Dynamic Color Changing (Mixing Liquid Simulation)

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  • Hello all! I have run smack into a roadblock trying to create my first Construct2 project and I was hoping someone out there could guide me to a solution.

    My Goal:

    I am trying to create a basic simulation where you have a cup with a liquid of a known color (Color A) and you are pouring a second liquid of a different known color (Color B) into the cup. What I hope to achieve here is turning the liquid in the cup into a new color (Color C) which would be the interpolated mid-point of Color A and Color B.

    My Problem:

    The full scale of my project will include dozens of different liquids and you could combine any number of them into the cup in a given round so creating sprite animations of the color shift for every combination of liquids is far from ideal if not all together impossible.

    I understand that a sprite object doesn't exactly have a color of its own and therefore I can't just set read and set the RGB/HSL values of a sprite object the way I'd like. Can anyone suggest a good way to approach this?

    Thanks in advance,


  • Create a white sprite and use the tint effect. Store the RGB values in variables and use them to read/write the colours.

  • What thehen said is applicable, if you want computer-color blending.


    I suppose you want to blend liquids as liquids should blend - i.e. as we all learned in 3rd grade art class (yellow and cyan = green, white + color = lighter color).

    I was actually researching this a few weeks ago. It turns out that as far as I can see, nobody has even discovered a reasonable algorithm to accomplish this. It goes into the terrible realm of color spaces.

    Let me know if you get it to work!

  • There was this iOS game that did this perfectly...can't...remember...name...

  • CrudeMik, that's good! I googled the problem and found nothing, but if one game has done it, that's a start. I wonder if they'd be willing to share their algorithm...

  • I was actually hoping to add something like this in my game, and was using this thread at stackoverflow as a base. Might point you in the right direction.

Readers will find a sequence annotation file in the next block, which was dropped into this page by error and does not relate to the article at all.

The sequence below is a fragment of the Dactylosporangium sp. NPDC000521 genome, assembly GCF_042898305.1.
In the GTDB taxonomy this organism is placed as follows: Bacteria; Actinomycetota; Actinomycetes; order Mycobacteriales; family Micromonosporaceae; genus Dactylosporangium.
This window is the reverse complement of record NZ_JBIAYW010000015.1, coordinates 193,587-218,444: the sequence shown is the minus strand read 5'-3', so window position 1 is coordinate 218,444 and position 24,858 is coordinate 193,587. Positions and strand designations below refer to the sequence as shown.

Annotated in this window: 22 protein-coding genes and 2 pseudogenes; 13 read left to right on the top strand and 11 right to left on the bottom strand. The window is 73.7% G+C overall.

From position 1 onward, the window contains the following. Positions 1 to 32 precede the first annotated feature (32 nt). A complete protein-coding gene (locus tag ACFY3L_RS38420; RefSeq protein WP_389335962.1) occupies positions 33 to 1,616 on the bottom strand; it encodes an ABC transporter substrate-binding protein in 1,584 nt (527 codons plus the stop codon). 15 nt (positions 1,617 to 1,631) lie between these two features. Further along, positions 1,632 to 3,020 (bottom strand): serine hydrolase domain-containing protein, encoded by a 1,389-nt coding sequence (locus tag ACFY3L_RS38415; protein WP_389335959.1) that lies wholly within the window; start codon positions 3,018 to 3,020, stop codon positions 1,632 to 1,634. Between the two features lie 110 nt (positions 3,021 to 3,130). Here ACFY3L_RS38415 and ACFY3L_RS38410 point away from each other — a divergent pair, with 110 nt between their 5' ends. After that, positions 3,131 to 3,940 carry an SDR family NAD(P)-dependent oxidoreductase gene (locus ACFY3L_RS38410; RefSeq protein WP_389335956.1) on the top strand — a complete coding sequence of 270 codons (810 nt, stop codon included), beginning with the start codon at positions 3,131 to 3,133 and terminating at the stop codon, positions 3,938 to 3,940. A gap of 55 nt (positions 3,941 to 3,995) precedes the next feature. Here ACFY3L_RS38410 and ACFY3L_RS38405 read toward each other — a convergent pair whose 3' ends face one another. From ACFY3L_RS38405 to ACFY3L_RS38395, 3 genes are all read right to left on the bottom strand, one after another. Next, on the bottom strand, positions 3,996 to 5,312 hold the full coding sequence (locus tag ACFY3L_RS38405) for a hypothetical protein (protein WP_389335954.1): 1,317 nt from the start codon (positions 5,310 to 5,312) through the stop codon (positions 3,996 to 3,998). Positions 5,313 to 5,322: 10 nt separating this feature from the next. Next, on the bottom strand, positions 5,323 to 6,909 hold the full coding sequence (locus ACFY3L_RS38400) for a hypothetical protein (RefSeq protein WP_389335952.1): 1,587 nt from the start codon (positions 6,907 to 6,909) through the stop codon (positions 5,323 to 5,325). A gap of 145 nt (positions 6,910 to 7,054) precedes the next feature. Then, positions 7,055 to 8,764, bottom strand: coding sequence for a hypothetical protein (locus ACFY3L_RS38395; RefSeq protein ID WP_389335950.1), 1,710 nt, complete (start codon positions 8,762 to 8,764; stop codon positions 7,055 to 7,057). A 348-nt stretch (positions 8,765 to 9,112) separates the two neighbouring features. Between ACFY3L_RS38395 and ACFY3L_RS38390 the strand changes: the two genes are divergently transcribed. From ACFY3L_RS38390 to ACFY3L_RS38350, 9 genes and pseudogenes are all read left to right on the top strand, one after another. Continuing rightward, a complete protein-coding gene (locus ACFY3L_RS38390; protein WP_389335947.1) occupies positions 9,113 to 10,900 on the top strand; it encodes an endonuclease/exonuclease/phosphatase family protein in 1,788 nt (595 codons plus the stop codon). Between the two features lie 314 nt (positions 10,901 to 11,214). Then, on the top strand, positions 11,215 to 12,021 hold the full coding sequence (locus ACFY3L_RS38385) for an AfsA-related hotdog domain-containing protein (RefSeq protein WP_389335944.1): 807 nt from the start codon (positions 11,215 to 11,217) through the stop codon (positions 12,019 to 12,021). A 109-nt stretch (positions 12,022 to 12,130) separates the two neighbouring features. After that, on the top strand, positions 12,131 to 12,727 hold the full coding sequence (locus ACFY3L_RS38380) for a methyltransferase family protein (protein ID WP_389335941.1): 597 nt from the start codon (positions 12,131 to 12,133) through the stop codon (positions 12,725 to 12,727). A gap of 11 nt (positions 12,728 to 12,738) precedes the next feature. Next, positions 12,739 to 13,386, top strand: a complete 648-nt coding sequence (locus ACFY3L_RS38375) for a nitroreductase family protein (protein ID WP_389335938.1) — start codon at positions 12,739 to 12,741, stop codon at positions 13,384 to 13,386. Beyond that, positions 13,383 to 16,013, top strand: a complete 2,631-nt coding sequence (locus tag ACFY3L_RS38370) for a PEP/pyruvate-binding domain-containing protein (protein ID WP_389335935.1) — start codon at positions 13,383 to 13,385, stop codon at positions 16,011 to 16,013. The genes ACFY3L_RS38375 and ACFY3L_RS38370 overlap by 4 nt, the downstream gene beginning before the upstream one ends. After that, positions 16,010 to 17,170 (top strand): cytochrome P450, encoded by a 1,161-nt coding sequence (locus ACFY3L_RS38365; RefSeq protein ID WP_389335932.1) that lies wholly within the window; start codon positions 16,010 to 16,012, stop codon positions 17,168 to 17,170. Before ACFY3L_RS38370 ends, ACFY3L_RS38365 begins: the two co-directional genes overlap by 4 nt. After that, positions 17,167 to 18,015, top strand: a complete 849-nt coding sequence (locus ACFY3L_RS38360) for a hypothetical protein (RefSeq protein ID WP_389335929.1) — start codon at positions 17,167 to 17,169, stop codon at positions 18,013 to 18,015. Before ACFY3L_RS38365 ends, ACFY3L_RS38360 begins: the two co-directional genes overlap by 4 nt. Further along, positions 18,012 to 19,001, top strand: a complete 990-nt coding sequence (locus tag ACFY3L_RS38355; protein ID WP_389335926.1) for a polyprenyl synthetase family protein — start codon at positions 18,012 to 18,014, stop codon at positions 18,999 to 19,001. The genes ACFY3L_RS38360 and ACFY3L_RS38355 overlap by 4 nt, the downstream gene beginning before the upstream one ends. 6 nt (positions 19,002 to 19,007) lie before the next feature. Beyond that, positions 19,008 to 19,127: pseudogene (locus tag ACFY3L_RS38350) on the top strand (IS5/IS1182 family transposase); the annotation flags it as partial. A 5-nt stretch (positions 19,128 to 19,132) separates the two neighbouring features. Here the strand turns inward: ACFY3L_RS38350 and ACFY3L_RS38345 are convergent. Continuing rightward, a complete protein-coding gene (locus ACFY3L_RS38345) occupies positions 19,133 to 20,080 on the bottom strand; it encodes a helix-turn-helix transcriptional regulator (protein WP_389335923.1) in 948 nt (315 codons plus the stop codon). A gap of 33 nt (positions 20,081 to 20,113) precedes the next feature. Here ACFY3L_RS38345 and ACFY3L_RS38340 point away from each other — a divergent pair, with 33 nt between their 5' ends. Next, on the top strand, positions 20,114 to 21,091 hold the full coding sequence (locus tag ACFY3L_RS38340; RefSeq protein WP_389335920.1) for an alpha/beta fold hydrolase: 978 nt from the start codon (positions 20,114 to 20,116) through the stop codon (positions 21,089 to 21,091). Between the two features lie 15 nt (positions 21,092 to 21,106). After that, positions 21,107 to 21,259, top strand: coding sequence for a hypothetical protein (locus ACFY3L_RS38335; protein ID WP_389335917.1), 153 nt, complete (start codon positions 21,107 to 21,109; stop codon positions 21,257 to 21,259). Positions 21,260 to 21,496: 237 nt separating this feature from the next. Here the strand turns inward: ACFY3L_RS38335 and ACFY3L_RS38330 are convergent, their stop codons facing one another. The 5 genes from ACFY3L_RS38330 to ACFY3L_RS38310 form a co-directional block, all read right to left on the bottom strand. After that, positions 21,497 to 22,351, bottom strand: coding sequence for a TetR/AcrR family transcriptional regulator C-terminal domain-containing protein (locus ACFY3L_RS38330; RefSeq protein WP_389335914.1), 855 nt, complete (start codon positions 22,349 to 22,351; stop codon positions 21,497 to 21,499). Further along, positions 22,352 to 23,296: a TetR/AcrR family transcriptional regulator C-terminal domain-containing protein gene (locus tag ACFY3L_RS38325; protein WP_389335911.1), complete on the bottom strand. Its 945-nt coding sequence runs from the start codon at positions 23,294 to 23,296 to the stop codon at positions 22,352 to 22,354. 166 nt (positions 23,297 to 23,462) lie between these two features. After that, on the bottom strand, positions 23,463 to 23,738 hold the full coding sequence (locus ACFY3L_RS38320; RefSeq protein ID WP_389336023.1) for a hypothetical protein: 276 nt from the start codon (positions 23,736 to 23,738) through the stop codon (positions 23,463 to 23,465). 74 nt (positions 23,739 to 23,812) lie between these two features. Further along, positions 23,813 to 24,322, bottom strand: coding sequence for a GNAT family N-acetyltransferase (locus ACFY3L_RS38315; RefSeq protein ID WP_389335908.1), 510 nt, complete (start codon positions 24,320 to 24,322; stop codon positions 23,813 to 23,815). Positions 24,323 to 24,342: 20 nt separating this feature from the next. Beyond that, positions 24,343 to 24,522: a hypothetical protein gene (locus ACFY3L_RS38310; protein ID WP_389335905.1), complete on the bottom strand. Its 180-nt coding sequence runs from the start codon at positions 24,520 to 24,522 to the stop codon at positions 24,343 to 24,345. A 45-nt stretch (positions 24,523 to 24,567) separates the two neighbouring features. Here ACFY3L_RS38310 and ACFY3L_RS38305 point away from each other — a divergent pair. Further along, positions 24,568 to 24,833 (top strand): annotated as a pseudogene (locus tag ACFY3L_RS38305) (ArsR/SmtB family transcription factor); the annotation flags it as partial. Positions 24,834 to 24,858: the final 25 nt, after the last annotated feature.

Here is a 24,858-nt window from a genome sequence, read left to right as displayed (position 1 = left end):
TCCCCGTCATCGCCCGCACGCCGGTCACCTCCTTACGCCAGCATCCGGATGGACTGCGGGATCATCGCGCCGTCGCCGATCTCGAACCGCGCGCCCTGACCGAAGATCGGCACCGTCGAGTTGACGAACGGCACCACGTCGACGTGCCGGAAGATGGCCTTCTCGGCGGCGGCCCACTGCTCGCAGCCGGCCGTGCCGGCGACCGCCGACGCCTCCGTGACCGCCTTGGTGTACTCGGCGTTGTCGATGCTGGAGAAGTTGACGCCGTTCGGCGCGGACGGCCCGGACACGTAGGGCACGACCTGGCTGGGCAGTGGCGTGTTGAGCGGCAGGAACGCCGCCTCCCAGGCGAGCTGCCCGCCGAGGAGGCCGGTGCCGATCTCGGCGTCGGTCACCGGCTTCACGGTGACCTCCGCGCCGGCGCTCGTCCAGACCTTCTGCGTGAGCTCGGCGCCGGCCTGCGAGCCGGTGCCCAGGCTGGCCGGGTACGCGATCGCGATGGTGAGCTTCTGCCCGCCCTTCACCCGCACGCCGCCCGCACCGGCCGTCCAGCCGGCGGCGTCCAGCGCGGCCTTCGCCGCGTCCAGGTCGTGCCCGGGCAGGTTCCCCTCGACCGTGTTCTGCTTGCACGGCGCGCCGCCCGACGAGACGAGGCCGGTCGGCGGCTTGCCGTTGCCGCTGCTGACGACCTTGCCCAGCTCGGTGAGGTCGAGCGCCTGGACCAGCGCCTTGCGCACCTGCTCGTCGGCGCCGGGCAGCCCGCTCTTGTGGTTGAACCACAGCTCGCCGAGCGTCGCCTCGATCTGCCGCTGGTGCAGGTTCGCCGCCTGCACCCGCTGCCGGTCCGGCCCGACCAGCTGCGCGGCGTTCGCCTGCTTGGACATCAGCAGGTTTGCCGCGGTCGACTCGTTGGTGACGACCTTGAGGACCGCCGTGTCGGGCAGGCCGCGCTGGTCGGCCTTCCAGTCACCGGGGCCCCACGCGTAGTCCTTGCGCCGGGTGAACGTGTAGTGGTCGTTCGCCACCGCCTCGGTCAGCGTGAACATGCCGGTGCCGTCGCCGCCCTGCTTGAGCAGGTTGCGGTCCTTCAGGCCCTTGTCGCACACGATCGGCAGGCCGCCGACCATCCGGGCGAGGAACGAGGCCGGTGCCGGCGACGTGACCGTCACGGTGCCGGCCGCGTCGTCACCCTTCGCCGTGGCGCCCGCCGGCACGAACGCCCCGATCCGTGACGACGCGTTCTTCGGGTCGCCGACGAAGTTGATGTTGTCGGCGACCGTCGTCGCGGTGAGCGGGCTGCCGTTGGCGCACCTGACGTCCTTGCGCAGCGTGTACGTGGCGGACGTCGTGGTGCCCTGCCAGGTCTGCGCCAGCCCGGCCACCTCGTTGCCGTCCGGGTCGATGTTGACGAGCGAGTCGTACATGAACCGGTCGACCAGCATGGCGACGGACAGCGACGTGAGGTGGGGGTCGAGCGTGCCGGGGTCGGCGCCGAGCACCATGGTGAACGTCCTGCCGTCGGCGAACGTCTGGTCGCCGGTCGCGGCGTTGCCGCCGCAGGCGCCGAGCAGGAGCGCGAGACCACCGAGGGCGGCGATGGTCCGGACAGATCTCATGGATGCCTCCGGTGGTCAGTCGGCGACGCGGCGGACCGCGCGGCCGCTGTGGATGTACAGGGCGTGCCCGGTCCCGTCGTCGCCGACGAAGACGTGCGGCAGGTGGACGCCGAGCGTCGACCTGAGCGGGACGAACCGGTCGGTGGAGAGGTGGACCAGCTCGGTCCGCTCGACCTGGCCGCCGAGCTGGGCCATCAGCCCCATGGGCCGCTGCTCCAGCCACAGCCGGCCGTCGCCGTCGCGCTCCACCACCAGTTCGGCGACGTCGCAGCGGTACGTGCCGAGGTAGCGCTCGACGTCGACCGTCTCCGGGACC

If you get to it before I do (lots of stuff to do before then) let us know!

  • Mulkaccino, that's all well and good for additive color mixing. Real-life liquids and paints use subtractive color mixing, which is a different beast altogether.

  • Ahh, missed that entirely.

  • Create a white sprite and use the tint effect. Store the RGB values in variables and use them to read/write the colours.

    This was much easier than trying to use the AdjustHSL effect and seems to be giving me the control over the colors that I was looking for. Thanks!

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  • Thanks for all the replies!

    I'm putting the Tint effect to work for me now and I've started working on the problem of gradually changing the color of my liquid object as new colors are added but, alas, it got late and I had a long day at work so my head is getting kinda fuzzy. I'll be back tomorrow night with a status update and if all goes well a sample of my progress.

  • For a smooth transition between colors you can use lerp on each color component.

    If you convert from rgb color to another color space before lerping you can get different results.

    Top down: rgb, ryb, hsl

    <img src="http://dl.dropbox.com/u/5426011/examples15/cool.png" border="0" />

  • Sorry for the long delay. I haven't had as much time to work on this as I would have liked.

    Taking some of your suggestions I have worked up a simple example project that simulates in a very simple way the mixing of colored liquids.

    Example file: dropbox.com/s/xodgrvqxeq9k2jr/TestFillRGB.capx

    The buttons at the bottom are click and hold. I left a lot of my debugging output in place so you can track what is going on. There are also more variables being used than are strictly necessary but I did this on purpose to make the example more understandable (I hope).   <img src="smileys/smiley2.gif" border="0" align="middle" />

    If anyone has any questions, comments, or constructive criticisms I welcome them! Next up I will be trying to add density and opacity to my liquids. Stay tuned!

  • Somebody knows as I make it?: youtube.com/watch

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